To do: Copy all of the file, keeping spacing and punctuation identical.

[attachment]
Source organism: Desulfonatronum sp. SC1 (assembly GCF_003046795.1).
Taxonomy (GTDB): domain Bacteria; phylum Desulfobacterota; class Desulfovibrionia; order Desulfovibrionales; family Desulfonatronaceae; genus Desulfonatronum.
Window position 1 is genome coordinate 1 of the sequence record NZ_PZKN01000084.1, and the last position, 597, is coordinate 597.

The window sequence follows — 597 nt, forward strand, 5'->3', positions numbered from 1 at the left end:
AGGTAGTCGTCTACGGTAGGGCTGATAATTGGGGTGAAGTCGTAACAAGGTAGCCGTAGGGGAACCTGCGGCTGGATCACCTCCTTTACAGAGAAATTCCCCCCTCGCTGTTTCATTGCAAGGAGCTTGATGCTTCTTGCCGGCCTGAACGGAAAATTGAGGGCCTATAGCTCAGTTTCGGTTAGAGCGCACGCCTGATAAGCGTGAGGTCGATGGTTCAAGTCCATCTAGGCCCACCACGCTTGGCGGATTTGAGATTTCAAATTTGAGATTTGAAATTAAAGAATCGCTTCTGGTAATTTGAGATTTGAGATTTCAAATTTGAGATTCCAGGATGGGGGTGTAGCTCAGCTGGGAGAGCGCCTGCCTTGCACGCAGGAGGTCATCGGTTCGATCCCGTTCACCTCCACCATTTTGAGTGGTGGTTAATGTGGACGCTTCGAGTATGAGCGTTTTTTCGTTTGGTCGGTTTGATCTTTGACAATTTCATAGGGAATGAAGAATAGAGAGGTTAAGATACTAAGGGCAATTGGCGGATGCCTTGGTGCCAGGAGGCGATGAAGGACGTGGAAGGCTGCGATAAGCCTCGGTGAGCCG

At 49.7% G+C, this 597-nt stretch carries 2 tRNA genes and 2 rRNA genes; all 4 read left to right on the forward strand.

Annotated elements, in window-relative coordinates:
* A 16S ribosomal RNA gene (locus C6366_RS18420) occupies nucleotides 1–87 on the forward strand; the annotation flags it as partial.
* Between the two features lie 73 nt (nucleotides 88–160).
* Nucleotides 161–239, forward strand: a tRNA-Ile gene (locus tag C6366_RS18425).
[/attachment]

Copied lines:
Source organism: Desulfonatronum sp. SC1 (assembly GCF_003046795.1).
Taxonomy (GTDB): domain Bacteria; phylum Desulfobacterota; class Desulfovibrionia; order Desulfovibrionales; family Desulfonatronaceae; genus Desulfonatronum.
Window position 1 is genome coordinate 1 of the sequence record NZ_PZKN01000084.1, and the last position, 597, is coordinate 597.

The window sequence follows — 597 nt, forward strand, 5'->3', positions numbered from 1 at the left end:
AGGTAGTCGTCTACGGTAGGGCTGATAATTGGGGTGAAGTCGTAACAAGGTAGCCGTAGGGGAACCTGCGGCTGGATCACCTCCTTTACAGAGAAATTCCCCCCTCGCTGTTTCATTGCAAGGAGCTTGATGCTTCTTGCCGGCCTGAACGGAAAATTGAGGGCCTATAGCTCAGTTTCGGTTAGAGCGCACGCCTGATAAGCGTGAGGTCGATGGTTCAAGTCCATCTAGGCCCACCACGCTTGGCGGATTTGAGATTTCAAATTTGAGATTTGAAATTAAAGAATCGCTTCTGGTAATTTGAGATTTGAGATTTCAAATTTGAGATTCCAGGATGGGGGTGTAGCTCAGCTGGGAGAGCGCCTGCCTTGCACGCAGGAGGTCATCGGTTCGATCCCGTTCACCTCCACCATTTTGAGTGGTGGTTAATGTGGACGCTTCGAGTATGAGCGTTTTTTCGTTTGGTCGGTTTGATCTTTGACAATTTCATAGGGAATGAAGAATAGAGAGGTTAAGATACTAAGGGCAATTGGCGGATGCCTTGGTGCCAGGAGGCGATGAAGGACGTGGAAGGCTGCGATAAGCCTCGGTGAGCCG

At 49.7% G+C, this 597-nt stretch carries 2 tRNA genes and 2 rRNA genes; all 4 read left to right on the forward strand.

Annotated elements, in window-relative coordinates:
* A 16S ribosomal RNA gene (locus C6366_RS18420) occupies nucleotides 1–87 on the forward strand; the annotation flags it as partial.
* Between the two features lie 73 nt (nucleotides 88–160).
* Nucleotides 161–239, forward strand: a tRNA-Ile gene (locus tag C6366_RS18425).